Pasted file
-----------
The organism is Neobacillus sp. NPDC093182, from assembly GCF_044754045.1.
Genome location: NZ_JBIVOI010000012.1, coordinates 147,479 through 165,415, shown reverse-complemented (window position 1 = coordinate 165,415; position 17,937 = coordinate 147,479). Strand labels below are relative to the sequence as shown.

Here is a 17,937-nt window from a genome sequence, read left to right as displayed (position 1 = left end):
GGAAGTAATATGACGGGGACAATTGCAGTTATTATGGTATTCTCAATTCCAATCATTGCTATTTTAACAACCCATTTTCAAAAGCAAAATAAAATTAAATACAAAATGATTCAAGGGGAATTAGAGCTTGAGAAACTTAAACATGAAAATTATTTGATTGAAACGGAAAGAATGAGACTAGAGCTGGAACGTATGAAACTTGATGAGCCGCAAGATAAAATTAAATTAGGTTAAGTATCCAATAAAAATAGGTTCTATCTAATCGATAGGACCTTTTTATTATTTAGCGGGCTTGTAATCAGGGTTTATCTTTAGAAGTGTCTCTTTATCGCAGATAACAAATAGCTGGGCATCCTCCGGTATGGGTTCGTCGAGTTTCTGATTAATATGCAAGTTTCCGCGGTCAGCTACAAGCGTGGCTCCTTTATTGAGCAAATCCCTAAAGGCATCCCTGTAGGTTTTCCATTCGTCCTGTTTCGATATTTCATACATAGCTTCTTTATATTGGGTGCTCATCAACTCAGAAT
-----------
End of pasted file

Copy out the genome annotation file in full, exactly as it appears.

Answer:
The organism is Neobacillus sp. NPDC093182, from assembly GCF_044754045.1.
Genome location: NZ_JBIVOI010000012.1, coordinates 147,479 through 165,415, shown reverse-complemented (window position 1 = coordinate 165,415; position 17,937 = coordinate 147,479). Strand labels below are relative to the sequence as shown.

Here is a 17,937-nt window from a genome sequence, read left to right as displayed (position 1 = left end):
GGAAGTAATATGACGGGGACAATTGCAGTTATTATGGTATTCTCAATTCCAATCATTGCTATTTTAACAACCCATTTTCAAAAGCAAAATAAAATTAAATACAAAATGATTCAAGGGGAATTAGAGCTTGAGAAACTTAAACATGAAAATTATTTGATTGAAACGGAAAGAATGAGACTAGAGCTGGAACGTATGAAACTTGATGAGCCGCAAGATAAAATTAAATTAGGTTAAGTATCCAATAAAAATAGGTTCTATCTAATCGATAGGACCTTTTTATTATTTAGCGGGCTTGTAATCAGGGTTTATCTTTAGAAGTGTCTCTTTATCGCAGATAACAAATAGCTGGGCATCCTCCGGTATGGGTTCGTCGAGTTTCTGATTAATATGCAAGTTTCCGCGGTCAGCTACAAGCGTGGCTCCTTTATTGAGCAAATCCCTAAAGGCATCCCTGTAGGTTTTCCATTCGTCCTGTTTCGATATTTCATACATAGCTTCTTTATATTGGGTGCTCATCAACTCAGAAT